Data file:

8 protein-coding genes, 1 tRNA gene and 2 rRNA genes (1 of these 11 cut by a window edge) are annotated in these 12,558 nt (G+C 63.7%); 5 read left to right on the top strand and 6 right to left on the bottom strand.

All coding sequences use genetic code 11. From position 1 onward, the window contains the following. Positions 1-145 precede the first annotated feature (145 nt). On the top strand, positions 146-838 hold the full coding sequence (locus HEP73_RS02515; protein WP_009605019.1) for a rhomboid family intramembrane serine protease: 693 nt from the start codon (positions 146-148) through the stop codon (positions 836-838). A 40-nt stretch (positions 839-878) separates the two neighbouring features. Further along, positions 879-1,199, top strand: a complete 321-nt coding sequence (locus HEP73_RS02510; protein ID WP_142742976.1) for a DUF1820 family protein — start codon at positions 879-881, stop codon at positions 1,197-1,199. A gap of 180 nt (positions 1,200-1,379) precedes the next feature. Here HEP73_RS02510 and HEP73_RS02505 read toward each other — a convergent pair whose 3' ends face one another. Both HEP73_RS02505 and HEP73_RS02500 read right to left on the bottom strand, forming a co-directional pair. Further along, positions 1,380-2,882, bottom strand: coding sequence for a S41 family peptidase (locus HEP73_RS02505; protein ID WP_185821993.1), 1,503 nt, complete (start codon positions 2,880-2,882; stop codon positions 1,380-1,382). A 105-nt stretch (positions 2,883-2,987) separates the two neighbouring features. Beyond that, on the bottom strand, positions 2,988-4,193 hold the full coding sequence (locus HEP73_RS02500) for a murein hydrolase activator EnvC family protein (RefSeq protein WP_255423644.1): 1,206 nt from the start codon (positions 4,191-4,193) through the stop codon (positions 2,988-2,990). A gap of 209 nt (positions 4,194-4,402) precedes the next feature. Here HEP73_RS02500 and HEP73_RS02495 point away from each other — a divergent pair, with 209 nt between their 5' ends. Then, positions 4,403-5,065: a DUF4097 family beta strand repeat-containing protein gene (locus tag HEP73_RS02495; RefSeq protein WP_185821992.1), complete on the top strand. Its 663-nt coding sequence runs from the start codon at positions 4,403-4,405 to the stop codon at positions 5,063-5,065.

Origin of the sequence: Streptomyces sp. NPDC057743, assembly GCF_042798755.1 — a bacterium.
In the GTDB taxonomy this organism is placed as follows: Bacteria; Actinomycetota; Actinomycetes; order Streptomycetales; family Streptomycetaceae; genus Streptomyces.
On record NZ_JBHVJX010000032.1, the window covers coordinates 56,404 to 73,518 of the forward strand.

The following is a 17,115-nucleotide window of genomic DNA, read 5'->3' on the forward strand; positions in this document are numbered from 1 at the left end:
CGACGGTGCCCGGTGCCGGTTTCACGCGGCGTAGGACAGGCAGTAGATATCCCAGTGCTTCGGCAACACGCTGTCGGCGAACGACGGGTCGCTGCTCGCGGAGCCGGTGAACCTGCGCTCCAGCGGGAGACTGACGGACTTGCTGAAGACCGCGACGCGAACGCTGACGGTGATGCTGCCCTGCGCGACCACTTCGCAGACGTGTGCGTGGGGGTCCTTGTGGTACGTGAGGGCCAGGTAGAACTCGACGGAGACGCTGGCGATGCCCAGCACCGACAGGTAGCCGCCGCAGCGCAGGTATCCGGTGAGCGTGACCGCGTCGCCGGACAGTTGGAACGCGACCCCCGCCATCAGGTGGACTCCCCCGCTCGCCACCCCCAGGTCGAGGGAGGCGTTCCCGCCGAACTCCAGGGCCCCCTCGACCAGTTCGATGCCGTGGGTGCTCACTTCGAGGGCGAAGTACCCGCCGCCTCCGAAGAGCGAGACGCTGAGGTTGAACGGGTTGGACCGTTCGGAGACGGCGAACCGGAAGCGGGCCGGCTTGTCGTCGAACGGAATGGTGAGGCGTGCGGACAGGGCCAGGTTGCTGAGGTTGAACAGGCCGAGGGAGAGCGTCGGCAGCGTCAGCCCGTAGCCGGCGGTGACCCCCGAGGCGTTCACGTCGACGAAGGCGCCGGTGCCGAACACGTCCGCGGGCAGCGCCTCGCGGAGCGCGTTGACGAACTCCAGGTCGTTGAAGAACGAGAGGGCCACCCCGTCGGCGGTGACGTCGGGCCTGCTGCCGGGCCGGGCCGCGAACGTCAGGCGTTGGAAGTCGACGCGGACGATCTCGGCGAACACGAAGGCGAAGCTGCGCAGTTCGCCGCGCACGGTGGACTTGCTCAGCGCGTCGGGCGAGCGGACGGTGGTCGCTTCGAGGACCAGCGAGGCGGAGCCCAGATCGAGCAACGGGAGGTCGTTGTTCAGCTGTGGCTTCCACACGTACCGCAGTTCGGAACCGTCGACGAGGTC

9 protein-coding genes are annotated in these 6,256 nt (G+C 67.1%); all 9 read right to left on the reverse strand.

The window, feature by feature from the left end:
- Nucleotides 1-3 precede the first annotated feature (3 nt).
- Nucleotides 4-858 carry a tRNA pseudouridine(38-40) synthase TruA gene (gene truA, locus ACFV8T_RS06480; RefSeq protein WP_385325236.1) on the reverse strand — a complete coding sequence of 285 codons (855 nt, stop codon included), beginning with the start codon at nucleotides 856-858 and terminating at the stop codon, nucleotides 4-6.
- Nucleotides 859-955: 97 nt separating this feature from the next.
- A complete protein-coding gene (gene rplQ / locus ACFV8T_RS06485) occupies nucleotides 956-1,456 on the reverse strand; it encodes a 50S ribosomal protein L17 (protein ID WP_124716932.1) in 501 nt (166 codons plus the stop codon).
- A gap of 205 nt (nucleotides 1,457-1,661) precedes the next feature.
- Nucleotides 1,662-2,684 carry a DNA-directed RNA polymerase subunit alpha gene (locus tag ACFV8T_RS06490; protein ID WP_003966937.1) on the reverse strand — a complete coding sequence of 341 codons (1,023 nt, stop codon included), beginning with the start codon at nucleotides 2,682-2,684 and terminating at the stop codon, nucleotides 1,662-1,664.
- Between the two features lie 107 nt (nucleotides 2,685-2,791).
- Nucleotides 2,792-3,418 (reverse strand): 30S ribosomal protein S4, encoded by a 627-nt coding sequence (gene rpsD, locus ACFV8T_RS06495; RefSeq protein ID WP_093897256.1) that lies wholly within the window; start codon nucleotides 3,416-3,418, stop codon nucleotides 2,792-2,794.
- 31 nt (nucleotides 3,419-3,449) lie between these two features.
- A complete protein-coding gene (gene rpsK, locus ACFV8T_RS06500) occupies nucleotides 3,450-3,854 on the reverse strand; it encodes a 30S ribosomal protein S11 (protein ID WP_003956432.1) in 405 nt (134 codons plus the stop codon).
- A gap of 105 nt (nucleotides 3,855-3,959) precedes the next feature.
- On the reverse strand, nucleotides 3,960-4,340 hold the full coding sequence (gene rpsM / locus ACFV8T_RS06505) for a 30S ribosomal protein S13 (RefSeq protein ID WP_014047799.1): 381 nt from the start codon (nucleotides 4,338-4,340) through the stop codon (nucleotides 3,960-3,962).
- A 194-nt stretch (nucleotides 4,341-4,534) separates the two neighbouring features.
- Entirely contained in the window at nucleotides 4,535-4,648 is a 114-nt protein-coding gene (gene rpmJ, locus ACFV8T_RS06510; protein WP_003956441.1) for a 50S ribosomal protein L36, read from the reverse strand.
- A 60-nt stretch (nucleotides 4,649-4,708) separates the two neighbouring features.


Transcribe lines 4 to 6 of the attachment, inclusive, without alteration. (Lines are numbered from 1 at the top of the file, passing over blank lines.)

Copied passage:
In the GTDB taxonomy this organism is placed as follows: Bacteria; Actinomycetota; Actinomycetes; order Streptomycetales; family Streptomycetaceae; genus Streptomyces.
On record NZ_JBHVJX010000032.1, the window covers coordinates 56,404 to 73,518 of the forward strand.

The following is a 17,115-nucleotide window of genomic DNA, read 5'->3' on the forward strand; positions in this document are numbered from 1 at the left end: